School Law for School Psychologists: Bias in IQ Test Results and Student First Amendment Issues

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School psychologists, by the nature of their positions, are well versed in the basics of the Individuals with Disabilities Education Act, the Americans with Disabilities Act, and Section 504 of the Rehabilitation Act.  They are much less informed about the rights of students in general.  How are school psychologists to protect the rights of special education students if they are uninformed on the rights of all students? This webinar will provide participants with a review of legal issues and case law in educational settings.  Scenarios related to the legal issues surrounding the unintended bias in the use of intelligence test results and student freedom of expression in off campus/social media speech will be presented.  Attendees will learn to apply legal principles to determine an appropriate and legally defensible course of action.  Participants will increase their knowledge of the educational rights of all students. Presented by Shirley Woika Ph.D. and Anne M. McGinnis, Ph.D., J.D. in March of 2022. This individual webinar can be purchased for $25 (scroll down to purchase). The content in this webinar is intertwined with Domain 10 of the NASP Practice Model.’s recorded webinars are non-refundable. The target audience is school psychologists, and the skill level is intermediate. There is no conflict of interests or commercial support for this webinar. Attendees who complete this 1.5 hour webinar will receive 1.5 NASP-Approved CPD credit.

This Counts Towards Three Hours of Legal & Ethics:

Renewing your NCSP requires 3 hours in the category of ethics or legal regulation in school psychology. This 1.5 hour webinar counts towards the required 3 hours of ethics or legal regulation in school psychology.

Participants Will Learn:

1. That the results of IQ tests may be used for purposes beyond their initial intent of clarifying needs and determining special education eligibility to include entrance to non-school programs, employment decisions, and death penalty decisions in the courts.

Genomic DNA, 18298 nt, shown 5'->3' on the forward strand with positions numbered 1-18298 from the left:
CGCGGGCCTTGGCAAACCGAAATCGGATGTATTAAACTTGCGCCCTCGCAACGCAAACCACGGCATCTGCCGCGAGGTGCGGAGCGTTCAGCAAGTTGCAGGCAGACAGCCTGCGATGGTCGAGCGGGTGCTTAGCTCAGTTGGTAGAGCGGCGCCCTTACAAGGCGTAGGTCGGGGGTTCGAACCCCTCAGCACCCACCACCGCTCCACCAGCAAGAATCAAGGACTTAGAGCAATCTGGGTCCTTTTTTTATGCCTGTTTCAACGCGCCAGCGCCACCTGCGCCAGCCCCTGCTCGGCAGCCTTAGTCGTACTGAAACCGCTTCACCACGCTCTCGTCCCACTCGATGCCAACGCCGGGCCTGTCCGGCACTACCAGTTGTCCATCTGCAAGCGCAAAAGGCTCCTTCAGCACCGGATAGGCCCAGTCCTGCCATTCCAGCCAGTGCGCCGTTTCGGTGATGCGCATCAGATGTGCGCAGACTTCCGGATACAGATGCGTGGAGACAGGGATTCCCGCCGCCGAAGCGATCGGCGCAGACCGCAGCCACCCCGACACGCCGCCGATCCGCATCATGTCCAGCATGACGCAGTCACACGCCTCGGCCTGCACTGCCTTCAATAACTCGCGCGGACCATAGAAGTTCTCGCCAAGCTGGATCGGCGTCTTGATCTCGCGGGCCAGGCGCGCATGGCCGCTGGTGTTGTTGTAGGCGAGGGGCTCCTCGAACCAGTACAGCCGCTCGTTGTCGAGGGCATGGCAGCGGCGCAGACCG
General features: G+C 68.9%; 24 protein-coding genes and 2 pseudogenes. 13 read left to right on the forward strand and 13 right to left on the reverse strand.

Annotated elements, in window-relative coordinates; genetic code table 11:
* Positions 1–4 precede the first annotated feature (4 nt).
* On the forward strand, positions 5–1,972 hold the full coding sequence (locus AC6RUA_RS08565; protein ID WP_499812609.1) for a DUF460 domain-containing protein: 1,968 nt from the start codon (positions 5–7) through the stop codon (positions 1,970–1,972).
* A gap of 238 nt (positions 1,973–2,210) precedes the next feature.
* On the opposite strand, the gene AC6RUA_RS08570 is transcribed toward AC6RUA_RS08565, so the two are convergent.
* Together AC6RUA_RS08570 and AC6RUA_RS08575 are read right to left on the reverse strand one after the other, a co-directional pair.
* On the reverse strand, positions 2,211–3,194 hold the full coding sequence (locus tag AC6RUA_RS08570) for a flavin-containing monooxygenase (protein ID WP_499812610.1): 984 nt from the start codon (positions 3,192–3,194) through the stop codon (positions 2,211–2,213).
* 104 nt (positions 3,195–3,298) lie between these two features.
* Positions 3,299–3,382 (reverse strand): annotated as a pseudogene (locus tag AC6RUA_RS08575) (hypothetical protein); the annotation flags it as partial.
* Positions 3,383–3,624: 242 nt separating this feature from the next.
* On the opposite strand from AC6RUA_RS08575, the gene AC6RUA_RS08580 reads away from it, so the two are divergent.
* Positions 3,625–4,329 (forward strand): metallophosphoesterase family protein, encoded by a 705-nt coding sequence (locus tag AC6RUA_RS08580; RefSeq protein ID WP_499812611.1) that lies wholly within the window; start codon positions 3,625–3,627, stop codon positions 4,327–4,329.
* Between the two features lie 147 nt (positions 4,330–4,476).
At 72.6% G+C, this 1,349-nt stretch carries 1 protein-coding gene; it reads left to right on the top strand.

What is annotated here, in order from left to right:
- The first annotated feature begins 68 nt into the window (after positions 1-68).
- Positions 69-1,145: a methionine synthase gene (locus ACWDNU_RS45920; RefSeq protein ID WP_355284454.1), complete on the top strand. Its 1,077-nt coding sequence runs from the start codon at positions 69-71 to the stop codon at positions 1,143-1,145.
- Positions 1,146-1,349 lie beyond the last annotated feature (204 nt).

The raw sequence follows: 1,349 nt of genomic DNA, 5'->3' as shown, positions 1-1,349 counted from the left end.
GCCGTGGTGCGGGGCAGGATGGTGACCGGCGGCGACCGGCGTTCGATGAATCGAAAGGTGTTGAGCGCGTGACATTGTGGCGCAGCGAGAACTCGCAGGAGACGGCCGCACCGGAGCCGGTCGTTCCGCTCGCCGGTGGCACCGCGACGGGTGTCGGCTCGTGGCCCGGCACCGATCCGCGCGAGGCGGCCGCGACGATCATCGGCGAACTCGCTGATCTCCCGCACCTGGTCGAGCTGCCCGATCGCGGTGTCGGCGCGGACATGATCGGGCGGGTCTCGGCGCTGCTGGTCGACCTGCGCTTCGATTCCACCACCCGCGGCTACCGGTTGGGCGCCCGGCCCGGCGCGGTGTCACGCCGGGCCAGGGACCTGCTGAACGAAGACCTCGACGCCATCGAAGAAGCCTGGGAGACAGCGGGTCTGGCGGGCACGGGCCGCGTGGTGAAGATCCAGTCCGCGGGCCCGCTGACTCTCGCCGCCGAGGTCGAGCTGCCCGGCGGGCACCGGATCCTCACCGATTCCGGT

2. The legal implications of student First Amendment issues as they relate to public schools, including student freedom of speech, off-campus/social media speech, dress, expression, LGBTQ+ expression, and religion.

3. Caselaw related to bias in IQ test results and student first amendment issues.

Brief Bio:

Shirley Woika Ph.D. is a licensed psychologist and certified school psychologist. She has 24 years’ experience as a teacher, school psychologist, supervisor, and administrator. Currently a faculty member at Penn State, she teaches courses in assessment, psychopathology, school law, and supervision. She also directs the on-site clinic and supervises practica.

Anne M. McGinnis, Ph.D., J.D., is an attorney at Harris Beach PLLC and represents school districts for special education, general education, and labor matters.  Anne was previously a school psychologist in the public schools.  Anne is a licensed attorney, licensed psychologist, certified school psychologist, and certified music teacher.

Attendee Feedback:

“Excellent presentation.” -Alex

“I found this to be extremely interesting and helpful! I have never considered the implications for my test results in the future of my students, so this adds an extra layer of consideration when conducting IQ testing. I honestly enjoyed the training very much.” -Bonnie

“Very informative and interesting!” -Daljeet

“The speakers felt engaging and personable. The content was easy to follow and was not filled with jargon. Great job!” -Dylan

” Presenters were very knowledgeable about the topics they each specialized in and brought first-hand experience that related to the cases discussed.” -Gildrette

“This information was highly relevant and helped me rethink several practices.” -Jessica

“The presentation was very informative and gave me insight into legal ramifications in schools I had not previously thought about.” -Katie

“I always enjoy hearing case law and interpretation as it relates to education.” -Krystalyn

“I thought they presented very clearly and gave examples of each idea presented. The content was relatable to everyday issues.” -Miriam

“I thought this presentation was very informative. I enjoyed learning about the different legal cases with IQ and how that can impact a defendant. Talking through the different examples of cases regarding student freedom of speech was also informative.” -Naomi

“Informative and engaging.” -Rachel

“Concise, informative and relevant to practice as a school psychologist.” -Sara

“Very clear and organized presentation!” -Tamara

Course Information

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